Press 25 JAN 2017

Berlinale 2017

Three films from French-speaking Belgium will be presented during the 67th edition of the Berlinale, to be held from 9 to 19 February 2017.

First of all, this edition marks Sam Garbarski's return to the festival, 10 years after Irina Palm, which garnered critical acclaim at the festival and went on to attract more than 600,000 filmgoers to German cinemas. Bye Bye Germany will have its world premiere at the Berlinale Special Gala, highlighting its German stars Moritz Bleibtreu (star of Garbarski's previous film Vijay and I) and Antje Traue (Man of Steel, Criminal, and many others). The film is set in 1946 at the Displaced Persons Camp in Frankfurt: David Behrmann and his six friends have just one thought in mind: going to America! But to emigrate, they need money, lots of it. That hardly matters, though: "Hitler's dead, but we’re still here." Devising incredible schemes, they go door to door and sell household linens to the Germans. And they’re successful at it. But as business flourishes, David's shady past catches up with him. Why did he have a second passport? What was he doing at Hitler's private residence on the Obersalzberg? A mysterious American Nazi hunter, Major Marlene Frederick, interrogates Behrmann. Torn between her distrust and her inevitable attraction to him, Marlene's task proves difficult. To make matters worse, David makes up stories that even he starts to believe. And something else has to be decided: is it really possible to leave such a lovely country to the Germans?

Produced by Entre Chien et Loup (BE), In Good Company (DE) and Samsa Film (LU),
Bye Bye Germany is supported in Belgium by the Cinema and Audiovisual Centre of the Federation of French-Speaking Belgium,, the Tax Shelter of the Belgian Federal Government and by Eurimages at the European level. It was co-produced in Belgium by RTBF, BeTV and Casa Kafka. The film is being marketed internationally by Match Factory and distributed in Germany by X Verleih (in April) and in France by BAC.

, the second feature film from Philippe van Leeuw (after The Day God Walked Away in 2008), will be having its world premiere in the Panorama programme. Taken from the headlines, the film tells the story of a family in Syria: staying inside day and night, never going out, not even daring to look outside because it's too dangerous. This isn't a prison, it's daily life for a family in war-torn Damascus. They're just an ordinary family, doing what they can to stay alive, day-by-day. Their flat has become a kind of bunker. Everything revolves around making do with what little there is. Each day is about holding on for one more day.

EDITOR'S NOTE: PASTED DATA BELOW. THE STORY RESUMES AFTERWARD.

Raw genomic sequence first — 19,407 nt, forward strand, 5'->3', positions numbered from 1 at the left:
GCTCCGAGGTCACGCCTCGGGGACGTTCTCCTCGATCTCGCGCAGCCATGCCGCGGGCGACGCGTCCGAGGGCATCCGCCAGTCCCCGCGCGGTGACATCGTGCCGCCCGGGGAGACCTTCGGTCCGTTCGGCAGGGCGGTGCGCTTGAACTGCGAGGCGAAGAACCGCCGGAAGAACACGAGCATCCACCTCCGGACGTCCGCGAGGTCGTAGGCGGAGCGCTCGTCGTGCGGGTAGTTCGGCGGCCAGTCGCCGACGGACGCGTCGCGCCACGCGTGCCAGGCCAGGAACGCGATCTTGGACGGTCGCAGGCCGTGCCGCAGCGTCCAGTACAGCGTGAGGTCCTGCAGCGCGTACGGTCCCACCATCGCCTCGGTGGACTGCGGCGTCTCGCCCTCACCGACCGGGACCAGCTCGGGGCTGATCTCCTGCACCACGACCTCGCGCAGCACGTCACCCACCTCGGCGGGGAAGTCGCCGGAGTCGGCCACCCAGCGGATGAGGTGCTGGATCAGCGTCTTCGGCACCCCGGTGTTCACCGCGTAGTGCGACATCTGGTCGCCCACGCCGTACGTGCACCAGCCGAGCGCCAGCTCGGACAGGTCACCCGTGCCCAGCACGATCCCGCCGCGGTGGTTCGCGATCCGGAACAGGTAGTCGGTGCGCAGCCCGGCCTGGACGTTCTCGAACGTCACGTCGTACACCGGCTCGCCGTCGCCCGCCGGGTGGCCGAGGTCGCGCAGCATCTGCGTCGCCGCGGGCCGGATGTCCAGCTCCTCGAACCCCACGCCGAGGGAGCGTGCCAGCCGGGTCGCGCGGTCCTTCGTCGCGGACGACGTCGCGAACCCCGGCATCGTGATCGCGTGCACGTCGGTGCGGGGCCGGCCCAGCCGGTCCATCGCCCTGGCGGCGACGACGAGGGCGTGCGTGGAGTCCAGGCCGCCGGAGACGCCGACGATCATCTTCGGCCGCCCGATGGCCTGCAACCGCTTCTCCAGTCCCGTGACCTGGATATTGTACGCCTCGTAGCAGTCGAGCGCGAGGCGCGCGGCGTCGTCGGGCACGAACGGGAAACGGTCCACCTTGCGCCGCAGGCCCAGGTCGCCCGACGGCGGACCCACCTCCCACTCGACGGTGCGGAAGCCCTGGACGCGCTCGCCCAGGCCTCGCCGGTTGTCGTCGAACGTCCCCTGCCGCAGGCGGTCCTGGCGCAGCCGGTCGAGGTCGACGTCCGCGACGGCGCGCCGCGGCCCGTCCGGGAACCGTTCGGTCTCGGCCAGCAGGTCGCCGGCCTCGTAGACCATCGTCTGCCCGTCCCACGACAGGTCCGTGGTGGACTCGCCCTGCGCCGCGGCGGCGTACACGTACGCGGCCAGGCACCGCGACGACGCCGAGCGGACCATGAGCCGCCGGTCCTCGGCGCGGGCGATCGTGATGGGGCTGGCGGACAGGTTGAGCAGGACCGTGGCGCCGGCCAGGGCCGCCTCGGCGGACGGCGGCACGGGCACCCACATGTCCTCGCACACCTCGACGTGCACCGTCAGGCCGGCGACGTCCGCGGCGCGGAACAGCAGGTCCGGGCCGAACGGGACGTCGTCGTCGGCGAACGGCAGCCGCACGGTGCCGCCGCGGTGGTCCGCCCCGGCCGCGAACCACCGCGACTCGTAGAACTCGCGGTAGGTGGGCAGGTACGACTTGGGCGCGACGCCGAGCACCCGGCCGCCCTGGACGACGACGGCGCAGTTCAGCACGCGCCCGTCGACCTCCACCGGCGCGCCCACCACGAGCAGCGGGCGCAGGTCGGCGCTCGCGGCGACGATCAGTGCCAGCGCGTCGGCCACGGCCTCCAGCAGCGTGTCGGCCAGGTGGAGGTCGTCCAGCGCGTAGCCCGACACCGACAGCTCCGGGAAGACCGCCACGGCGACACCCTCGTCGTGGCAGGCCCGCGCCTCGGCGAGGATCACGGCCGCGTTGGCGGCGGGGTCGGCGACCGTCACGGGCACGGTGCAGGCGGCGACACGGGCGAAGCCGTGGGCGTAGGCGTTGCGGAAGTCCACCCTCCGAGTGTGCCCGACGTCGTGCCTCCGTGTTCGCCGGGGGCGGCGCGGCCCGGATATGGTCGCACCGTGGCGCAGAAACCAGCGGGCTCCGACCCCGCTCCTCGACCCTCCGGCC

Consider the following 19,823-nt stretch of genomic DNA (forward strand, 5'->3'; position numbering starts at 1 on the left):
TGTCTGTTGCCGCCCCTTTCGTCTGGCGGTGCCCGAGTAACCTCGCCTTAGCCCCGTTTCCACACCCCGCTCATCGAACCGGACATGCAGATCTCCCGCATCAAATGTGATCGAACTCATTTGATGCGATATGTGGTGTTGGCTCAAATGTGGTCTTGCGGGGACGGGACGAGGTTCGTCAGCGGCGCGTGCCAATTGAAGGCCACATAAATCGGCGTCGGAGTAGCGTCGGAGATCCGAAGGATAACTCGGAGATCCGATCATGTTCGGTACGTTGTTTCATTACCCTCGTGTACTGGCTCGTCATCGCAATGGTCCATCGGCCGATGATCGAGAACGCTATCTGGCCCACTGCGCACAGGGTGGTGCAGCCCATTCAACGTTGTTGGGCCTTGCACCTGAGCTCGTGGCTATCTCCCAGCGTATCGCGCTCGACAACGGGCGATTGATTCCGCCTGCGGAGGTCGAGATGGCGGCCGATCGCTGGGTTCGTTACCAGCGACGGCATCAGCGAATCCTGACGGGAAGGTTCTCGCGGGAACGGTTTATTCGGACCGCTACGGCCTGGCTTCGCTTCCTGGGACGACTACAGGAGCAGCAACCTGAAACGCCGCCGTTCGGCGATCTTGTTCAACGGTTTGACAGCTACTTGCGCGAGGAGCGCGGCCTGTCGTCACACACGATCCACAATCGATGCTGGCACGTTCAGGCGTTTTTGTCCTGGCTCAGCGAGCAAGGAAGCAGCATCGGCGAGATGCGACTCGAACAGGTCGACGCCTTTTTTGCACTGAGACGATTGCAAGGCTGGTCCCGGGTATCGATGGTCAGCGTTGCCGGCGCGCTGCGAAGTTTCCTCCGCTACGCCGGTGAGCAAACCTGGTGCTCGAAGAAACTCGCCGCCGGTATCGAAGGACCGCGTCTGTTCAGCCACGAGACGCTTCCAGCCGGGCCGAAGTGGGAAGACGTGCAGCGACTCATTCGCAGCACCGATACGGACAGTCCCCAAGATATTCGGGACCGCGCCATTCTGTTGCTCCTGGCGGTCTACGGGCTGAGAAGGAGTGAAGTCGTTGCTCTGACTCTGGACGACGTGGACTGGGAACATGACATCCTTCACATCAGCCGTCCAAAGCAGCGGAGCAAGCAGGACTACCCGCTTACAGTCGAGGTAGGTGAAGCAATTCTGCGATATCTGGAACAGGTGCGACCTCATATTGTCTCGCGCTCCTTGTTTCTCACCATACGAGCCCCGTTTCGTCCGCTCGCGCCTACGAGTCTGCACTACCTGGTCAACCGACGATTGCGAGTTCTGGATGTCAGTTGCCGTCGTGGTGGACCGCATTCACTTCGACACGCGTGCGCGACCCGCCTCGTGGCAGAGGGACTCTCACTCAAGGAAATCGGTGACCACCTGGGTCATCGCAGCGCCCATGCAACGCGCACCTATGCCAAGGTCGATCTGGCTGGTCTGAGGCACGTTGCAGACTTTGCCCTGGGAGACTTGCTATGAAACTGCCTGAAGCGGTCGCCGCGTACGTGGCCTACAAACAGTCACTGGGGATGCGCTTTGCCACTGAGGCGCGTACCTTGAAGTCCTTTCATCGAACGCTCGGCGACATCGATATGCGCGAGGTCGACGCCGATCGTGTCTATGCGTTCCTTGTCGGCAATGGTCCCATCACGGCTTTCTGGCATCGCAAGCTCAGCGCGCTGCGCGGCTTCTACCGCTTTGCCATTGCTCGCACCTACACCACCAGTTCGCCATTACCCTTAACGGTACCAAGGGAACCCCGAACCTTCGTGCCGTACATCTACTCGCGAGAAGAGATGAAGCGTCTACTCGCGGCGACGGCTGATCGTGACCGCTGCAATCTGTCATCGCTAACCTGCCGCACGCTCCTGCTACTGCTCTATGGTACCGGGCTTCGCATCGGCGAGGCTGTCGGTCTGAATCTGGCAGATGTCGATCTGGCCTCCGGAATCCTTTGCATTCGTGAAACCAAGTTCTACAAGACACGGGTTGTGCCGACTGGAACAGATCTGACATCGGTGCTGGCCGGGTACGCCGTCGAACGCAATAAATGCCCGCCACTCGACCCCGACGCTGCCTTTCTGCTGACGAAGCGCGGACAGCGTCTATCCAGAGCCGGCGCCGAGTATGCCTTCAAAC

was produced by Altitude 100 Production (BE) and Liaison Cinématographique (FR), and co-produced with Minds Meet (BE), Né à Beyrouth (LB), Versus Production, VOO and BeTV. It was supported in Belgium by the Cinema and Audiovisual Centre of the Federation of French-Speaking Belgium, the Tax Shelter of the Belgian Federal Government and by Eurimages at the European level. The film is being distributed in Belgium by O’Brother Distribution and in France by KMBO, and is being sold internationally by Films Boutique.

Also entered in the Panorama programme is
When The Day Had No Name by Teona Strugar Mitevska. A long-time regular of this programme – her two previous films The Woman Who Brushed Off Her Tears (2012) and I Am From Titov Veles (2007) were presented at Panorama – the Macedonian film-maker is no stranger to Belgium (where she lives for a few months each year) or to Belgian company Entre Chien et Loup, which co-produced this film along with her two previous ones. When The Day Had No Name depicts the lives of six friends from Radishani, a neighbourhood in the suburbs of Skopje. The story takes place over the course of 24 hours in the lives of these six friends who are getting ready to leave for a fishing trip early the next morning. As their day unfolds, we dive deeper into their lives, their truths and lies, and their secrets. The film was produced in Macedonia by Sisters and Brother Mitevski, co-produced in Belgium by Entre Chien et Loup, with support from the Cinema and Audiovisual Centre of the Federation of French-Speaking Belgium, the Tax Shelter of the Belgian Federal Government and by Eurimages at the European level.

Panorama aims to highlight new directions in auteur cinema: it includes new films from renowned film-makers, as well as debut films, all of which are presented in their world or European premieres. 

Lastly, the short film
Le film de l’été (‘The Summer Film’) by Emmanuel Marre has been entered in the Berlinale Shorts competition, along with 22 other films from 18 countries. The Summer Film is a film about motorways, tourists on their annual trek south, concrete picnic tables, long queues for the WC, lukewarm melons and car washes. It's a film about a man who wants to leave and a little boy who's holding on to him.

This short film was co-produced by Michigan Films (BE) and Kidam (FR).
It has also been selected for the national competition at the International Short Film Festival in Clermont-Ferrand.

One of Germany's major cultural events, the Berlinale is also one of the most important meeting places for the international film industry. A few figures tell the story: over 335,000 tickets sold, more than 20,000 industry visitors from 122 countries, including 3,800 journalists and about 400 films each year, most of which have their world and European premieres here. The European Film Market is held here at the same time: about 550 companies and more than 9,000 industry professionals from 110 countries come to build and expand their networks, strengthen their position in the industry and negotiate film rights. The ties between the festival and the market are a unique characteristic of the Berlinale. This 67
th edition will be held from 9 to 19 February 2017.